Zimbardo is working on building some kind of “hero curriculum” for schools, and also on building something he called the “Heropedia”, a cross between E.O. Wilson’s Encyclopedia of Life and Wikipedia. That seems to me to need a bit more thinking to be useful or to catch on, but it’s certainly an interesting line of research, with some powerful principles. Also, he ended with a quote from Yoda: “Do or do not. There is no try.”

Reader Comments

J.A. Ginsburg

February 10, 2010 10:12 AM

As breathtaking and inspiring as Daniel Kraft's work is, I find myself wondering about the interface between breakthrough medical tech and the insurance industry-hobbled reality of medical services delivery (at least in the U.S.). A $100 genome - great! But will it be mined for the signs of potential pre-existing, insurance-excluding conditions? Personalized oncology? Having held the hands of near and dear as they've gone through chemo - great idea! But how much will it cost and will everyone who needs it have access?

I don't want to put any kind of damper on the visionary thinking that sparks these truly great ideas, but I would like to see a deeper discussion about some of these practical, ethical issues.

Every day doctors prescribe tests and medicines, doing their best to help their patients. Typically they haven't a clue what anything costs or what their patients can afford.

The only thing worse than finding out that you've got a terrible and possibly terminal illness would be to learn that there's a remedy for it, but, sorry, you can't have it. And how horrible to be a doctor who knows how to help, but can't.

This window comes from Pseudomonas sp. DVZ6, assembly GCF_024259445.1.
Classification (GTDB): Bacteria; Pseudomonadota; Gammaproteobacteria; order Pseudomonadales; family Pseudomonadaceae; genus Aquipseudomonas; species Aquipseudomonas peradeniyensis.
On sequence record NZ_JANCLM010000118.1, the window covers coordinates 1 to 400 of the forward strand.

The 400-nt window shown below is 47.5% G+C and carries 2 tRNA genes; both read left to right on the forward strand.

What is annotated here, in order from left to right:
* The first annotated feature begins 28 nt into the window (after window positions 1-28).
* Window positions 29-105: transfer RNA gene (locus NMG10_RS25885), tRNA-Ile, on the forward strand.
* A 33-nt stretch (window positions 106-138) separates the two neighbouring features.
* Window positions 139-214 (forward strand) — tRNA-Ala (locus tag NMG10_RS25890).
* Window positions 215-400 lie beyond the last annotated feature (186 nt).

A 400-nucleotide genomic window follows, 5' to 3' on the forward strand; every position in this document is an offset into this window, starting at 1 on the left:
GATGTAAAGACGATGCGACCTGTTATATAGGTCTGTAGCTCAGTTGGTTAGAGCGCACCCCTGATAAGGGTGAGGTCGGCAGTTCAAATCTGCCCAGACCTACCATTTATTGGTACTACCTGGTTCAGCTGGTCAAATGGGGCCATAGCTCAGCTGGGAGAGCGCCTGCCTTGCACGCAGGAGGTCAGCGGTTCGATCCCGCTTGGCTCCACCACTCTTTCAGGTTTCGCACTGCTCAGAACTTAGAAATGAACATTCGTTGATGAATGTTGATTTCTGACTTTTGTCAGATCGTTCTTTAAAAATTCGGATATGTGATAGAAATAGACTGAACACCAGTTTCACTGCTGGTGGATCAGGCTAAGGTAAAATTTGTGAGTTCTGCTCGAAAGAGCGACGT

In a way, it reminds me of an old Tom Lehrer song about a German rocket scientist whose pre-War work was utilized by the Nazis to build the V2 rocket. After the war, he took a job with NASA:

"Once the rockets go up
Who cares where they come down?
That's not my department
Says Werner von Braun"

(performance video:

Helen Walters

February 10, 2010 10:34 AM

Janet, I couldn't agree more that ideas need to actually happen in order to be truly great. The purpose of concepts is to surprise, inspire and motivate, but there's probably nothing *less* motivating than an attainable great idea that gets mired in bureaucracy and never actually comes off. Kraft used the forum of TED, quite wisely in my view given the conference's scale and scope, to outline a future he wants to see. And you're right, he didn't get into the practicalities of how any of that might be achieved. But to be fair, he only had four minutes! He's clearly more than aware of the challenges that lie ahead, but perhaps in describing that vision, it might motivate others to think along those lines too. And the principles he outlined (quite 'design thinking'y, in my apparently DT-obsessed eye) *can* be adopted now, and perhaps even that mindshift would help to bring about fundamental change we can all get behind.

J A Ginsburg

February 10, 2010 3:02 PM

I don't fault Kraft at all - far from it. It's just that in the euphoria of sharing what's possible, context issues are often left for the fuzzy future to sort out. I'd like to see those nagging, pesky policy issues / vested interests smoked out earlier in the game so that the reality can more likely match potential. The visionaries need to know the policy wonks and vice-versa...

Carolyn Grothaus

February 16, 2010 11:26 AM

Thank you for your practical grounded comments, J.A. Ginsburg.